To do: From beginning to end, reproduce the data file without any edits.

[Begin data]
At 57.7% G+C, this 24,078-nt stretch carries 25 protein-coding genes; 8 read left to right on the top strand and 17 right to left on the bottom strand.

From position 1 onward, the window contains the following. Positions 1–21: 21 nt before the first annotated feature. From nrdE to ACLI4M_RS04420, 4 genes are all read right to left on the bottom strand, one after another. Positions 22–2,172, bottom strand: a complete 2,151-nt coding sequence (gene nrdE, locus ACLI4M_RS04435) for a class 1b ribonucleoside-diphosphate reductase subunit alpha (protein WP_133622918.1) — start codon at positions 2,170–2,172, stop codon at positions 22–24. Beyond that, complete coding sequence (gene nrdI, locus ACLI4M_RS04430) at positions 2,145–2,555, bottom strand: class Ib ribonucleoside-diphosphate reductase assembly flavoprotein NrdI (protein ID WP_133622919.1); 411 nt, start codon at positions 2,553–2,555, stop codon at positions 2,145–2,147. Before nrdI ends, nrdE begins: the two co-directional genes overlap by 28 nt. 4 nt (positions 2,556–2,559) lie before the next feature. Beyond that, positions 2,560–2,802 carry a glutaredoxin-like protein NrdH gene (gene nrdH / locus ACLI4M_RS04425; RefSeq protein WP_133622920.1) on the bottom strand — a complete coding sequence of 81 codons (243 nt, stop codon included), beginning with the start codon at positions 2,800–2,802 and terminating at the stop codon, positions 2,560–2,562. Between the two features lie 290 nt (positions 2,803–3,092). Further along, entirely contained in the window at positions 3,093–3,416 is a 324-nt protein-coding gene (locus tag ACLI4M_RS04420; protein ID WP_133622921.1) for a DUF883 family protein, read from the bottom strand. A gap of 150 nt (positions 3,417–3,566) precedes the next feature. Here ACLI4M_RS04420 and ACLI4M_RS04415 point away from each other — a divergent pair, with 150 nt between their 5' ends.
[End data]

At 57.7% G+C, this 24,078-nt stretch carries 25 protein-coding genes; 8 read left to right on the top strand and 17 right to left on the bottom strand.

From position 1 onward, the window contains the following. Positions 1–21: 21 nt before the first annotated feature. From nrdE to ACLI4M_RS04420, 4 genes are all read right to left on the bottom strand, one after another. Positions 22–2,172, bottom strand: a complete 2,151-nt coding sequence (gene nrdE, locus ACLI4M_RS04435) for a class 1b ribonucleoside-diphosphate reductase subunit alpha (protein WP_133622918.1) — start codon at positions 2,170–2,172, stop codon at positions 22–24. Beyond that, complete coding sequence (gene nrdI, locus ACLI4M_RS04430) at positions 2,145–2,555, bottom strand: class Ib ribonucleoside-diphosphate reductase assembly flavoprotein NrdI (protein ID WP_133622919.1); 411 nt, start codon at positions 2,553–2,555, stop codon at positions 2,145–2,147. Before nrdI ends, nrdE begins: the two co-directional genes overlap by 28 nt. 4 nt (positions 2,556–2,559) lie before the next feature. Beyond that, positions 2,560–2,802 carry a glutaredoxin-like protein NrdH gene (gene nrdH / locus ACLI4M_RS04425; RefSeq protein WP_133622920.1) on the bottom strand — a complete coding sequence of 81 codons (243 nt, stop codon included), beginning with the start codon at positions 2,800–2,802 and terminating at the stop codon, positions 2,560–2,562. Between the two features lie 290 nt (positions 2,803–3,092). Further along, entirely contained in the window at positions 3,093–3,416 is a 324-nt protein-coding gene (locus tag ACLI4M_RS04420; protein ID WP_133622921.1) for a DUF883 family protein, read from the bottom strand. A gap of 150 nt (positions 3,417–3,566) precedes the next feature. Here ACLI4M_RS04420 and ACLI4M_RS04415 point away from each other — a divergent pair, with 150 nt between their 5' ends.